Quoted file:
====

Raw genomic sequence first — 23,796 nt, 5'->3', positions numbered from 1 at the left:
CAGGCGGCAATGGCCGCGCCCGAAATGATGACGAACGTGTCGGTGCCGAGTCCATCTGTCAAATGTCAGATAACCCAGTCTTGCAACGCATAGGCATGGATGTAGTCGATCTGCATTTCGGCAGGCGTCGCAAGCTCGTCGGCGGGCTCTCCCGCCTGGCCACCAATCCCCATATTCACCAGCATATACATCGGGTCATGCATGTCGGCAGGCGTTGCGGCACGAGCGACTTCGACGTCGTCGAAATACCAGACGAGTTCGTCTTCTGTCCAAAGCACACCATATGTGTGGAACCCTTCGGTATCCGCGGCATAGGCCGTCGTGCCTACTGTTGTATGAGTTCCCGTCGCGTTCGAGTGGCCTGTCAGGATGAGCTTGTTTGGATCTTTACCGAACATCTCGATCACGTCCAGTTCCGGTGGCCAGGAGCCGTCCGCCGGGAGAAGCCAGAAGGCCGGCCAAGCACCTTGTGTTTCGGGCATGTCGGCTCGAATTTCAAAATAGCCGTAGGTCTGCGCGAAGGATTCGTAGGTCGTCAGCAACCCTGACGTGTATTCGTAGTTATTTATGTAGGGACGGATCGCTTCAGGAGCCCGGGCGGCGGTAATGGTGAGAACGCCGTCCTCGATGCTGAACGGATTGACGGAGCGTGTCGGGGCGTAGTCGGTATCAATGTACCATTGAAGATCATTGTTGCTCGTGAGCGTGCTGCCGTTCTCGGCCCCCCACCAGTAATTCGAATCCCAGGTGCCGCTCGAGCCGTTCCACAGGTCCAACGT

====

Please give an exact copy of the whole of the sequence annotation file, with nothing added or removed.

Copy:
Raw genomic sequence first — 23,796 nt, 5'->3', positions numbered from 1 at the left:
CAGGCGGCAATGGCCGCGCCCGAAATGATGACGAACGTGTCGGTGCCGAGTCCATCTGTCAAATGTCAGATAACCCAGTCTTGCAACGCATAGGCATGGATGTAGTCGATCTGCATTTCGGCAGGCGTCGCAAGCTCGTCGGCGGGCTCTCCCGCCTGGCCACCAATCCCCATATTCACCAGCATATACATCGGGTCATGCATGTCGGCAGGCGTTGCGGCACGAGCGACTTCGACGTCGTCGAAATACCAGACGAGTTCGTCTTCTGTCCAAAGCACACCATATGTGTGGAACCCTTCGGTATCCGCGGCATAGGCCGTCGTGCCTACTGTTGTATGAGTTCCCGTCGCGTTCGAGTGGCCTGTCAGGATGAGCTTGTTTGGATCTTTACCGAACATCTCGATCACGTCCAGTTCCGGTGGCCAGGAGCCGTCCGCCGGGAGAAGCCAGAAGGCCGGCCAAGCACCTTGTGTTTCGGGCATGTCGGCTCGAATTTCAAAATAGCCGTAGGTCTGCGCGAAGGATTCGTAGGTCGTCAGCAACCCTGACGTGTATTCGTAGTTATTTATGTAGGGACGGATCGCTTCAGGAGCCCGGGCGGCGGTAATGGTGAGAACGCCGTCCTCGATGCTGAACGGATTGACGGAGCGTGTCGGGGCGTAGTCGGTATCAATGTACCATTGAAGATCATTGTTGCTCGTGAGCGTGCTGCCGTTCTCGGCCCCCCACCAGTAATTCGAATCCCAGGTGCCGCTCGAGCCGTTCCACAGGTCCAACGT